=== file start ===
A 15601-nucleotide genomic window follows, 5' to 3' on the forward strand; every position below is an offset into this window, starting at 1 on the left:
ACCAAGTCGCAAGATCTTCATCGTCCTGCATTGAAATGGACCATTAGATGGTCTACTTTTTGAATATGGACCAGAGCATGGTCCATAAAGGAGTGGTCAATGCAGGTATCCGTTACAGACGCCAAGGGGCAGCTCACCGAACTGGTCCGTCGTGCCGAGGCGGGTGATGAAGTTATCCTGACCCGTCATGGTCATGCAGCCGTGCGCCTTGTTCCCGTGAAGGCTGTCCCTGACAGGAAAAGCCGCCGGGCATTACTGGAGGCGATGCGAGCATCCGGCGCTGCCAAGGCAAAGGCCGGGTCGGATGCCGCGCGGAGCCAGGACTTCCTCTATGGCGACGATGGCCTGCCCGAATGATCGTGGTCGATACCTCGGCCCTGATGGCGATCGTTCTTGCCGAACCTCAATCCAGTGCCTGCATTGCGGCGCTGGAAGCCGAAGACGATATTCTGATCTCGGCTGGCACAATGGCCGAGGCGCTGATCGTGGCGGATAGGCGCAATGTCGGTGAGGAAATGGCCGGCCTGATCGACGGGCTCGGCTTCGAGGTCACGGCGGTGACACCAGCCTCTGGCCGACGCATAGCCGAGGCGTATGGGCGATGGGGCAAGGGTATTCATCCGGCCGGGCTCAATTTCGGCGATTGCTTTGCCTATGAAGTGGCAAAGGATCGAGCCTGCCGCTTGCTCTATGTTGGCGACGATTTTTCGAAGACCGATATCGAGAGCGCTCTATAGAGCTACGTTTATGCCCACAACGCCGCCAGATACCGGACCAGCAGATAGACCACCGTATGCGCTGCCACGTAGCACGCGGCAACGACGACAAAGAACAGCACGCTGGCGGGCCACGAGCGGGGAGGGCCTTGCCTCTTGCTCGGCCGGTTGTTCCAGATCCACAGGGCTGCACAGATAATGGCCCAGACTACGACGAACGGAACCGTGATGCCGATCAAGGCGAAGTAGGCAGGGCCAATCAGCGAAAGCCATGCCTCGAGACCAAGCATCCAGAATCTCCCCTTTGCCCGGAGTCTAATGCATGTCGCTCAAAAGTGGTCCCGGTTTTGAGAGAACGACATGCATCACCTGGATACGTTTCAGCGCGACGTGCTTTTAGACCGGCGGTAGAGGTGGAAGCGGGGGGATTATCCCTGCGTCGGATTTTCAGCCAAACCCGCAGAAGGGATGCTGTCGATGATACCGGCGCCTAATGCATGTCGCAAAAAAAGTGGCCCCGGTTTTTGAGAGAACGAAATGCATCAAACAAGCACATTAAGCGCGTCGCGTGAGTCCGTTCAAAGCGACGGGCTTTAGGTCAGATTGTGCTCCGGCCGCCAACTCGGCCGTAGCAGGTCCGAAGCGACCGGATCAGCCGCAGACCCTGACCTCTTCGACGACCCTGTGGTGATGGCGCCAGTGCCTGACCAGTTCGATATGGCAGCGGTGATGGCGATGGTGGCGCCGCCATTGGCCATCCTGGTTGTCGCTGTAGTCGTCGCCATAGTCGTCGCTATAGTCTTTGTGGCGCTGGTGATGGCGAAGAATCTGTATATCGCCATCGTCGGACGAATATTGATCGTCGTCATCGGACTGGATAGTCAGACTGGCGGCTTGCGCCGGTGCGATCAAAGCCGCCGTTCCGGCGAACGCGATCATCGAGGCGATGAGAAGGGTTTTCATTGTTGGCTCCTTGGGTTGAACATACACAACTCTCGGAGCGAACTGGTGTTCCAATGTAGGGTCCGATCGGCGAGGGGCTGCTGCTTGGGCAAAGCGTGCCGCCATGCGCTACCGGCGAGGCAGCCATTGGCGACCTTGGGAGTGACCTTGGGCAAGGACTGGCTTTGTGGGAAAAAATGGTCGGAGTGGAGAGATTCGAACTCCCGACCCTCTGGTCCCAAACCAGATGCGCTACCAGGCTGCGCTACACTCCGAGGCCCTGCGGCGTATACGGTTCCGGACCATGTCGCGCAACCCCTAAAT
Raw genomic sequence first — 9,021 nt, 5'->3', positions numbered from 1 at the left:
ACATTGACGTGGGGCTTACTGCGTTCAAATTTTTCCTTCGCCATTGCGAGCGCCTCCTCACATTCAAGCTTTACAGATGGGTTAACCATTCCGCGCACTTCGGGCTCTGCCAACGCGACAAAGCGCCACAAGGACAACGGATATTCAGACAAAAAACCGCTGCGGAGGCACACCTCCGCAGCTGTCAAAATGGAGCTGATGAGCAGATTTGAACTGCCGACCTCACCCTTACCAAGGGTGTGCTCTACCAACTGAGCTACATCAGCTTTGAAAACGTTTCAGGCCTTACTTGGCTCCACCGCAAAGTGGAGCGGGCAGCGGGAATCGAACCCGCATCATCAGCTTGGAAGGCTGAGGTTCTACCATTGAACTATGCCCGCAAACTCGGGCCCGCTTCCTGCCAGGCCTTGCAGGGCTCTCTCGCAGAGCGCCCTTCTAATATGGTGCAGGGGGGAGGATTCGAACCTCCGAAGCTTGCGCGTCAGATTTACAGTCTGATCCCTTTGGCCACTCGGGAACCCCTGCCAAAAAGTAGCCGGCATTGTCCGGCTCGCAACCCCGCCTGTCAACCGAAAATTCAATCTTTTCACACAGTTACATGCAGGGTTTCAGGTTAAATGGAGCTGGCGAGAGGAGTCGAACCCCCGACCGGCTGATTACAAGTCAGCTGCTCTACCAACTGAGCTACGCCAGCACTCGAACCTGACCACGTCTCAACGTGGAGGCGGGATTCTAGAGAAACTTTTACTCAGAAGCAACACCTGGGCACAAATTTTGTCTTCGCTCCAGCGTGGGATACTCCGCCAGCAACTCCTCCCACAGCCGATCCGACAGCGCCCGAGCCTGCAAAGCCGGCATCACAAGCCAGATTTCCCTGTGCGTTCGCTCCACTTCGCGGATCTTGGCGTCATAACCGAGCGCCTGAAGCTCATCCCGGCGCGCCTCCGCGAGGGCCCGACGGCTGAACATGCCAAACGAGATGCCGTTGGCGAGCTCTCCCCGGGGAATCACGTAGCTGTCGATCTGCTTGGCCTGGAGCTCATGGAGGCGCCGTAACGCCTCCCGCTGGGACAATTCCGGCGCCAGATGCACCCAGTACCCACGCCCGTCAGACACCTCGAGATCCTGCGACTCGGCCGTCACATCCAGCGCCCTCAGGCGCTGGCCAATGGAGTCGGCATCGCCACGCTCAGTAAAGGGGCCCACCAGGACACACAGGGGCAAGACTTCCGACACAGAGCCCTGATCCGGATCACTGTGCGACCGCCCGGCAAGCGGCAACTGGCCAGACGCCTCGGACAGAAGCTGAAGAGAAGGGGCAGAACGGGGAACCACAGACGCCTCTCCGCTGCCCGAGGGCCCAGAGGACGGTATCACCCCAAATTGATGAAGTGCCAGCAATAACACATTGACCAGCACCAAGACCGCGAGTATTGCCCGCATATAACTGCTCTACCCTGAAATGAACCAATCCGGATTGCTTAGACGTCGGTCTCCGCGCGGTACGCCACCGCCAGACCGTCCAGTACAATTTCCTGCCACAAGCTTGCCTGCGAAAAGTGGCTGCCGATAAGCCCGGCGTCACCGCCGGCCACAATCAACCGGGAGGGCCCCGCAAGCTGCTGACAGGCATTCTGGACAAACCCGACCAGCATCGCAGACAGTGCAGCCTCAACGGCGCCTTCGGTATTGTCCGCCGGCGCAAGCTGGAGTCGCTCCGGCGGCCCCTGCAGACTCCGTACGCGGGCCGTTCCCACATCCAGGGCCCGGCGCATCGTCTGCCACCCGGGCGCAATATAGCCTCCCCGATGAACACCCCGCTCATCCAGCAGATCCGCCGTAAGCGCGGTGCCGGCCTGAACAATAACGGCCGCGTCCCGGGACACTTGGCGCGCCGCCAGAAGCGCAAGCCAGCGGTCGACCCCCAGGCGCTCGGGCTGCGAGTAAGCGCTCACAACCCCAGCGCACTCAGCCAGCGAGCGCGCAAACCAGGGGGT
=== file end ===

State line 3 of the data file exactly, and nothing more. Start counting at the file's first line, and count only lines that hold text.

Raw genomic sequence first — 9,021 nt, 5'->3', positions numbered from 1 at the left: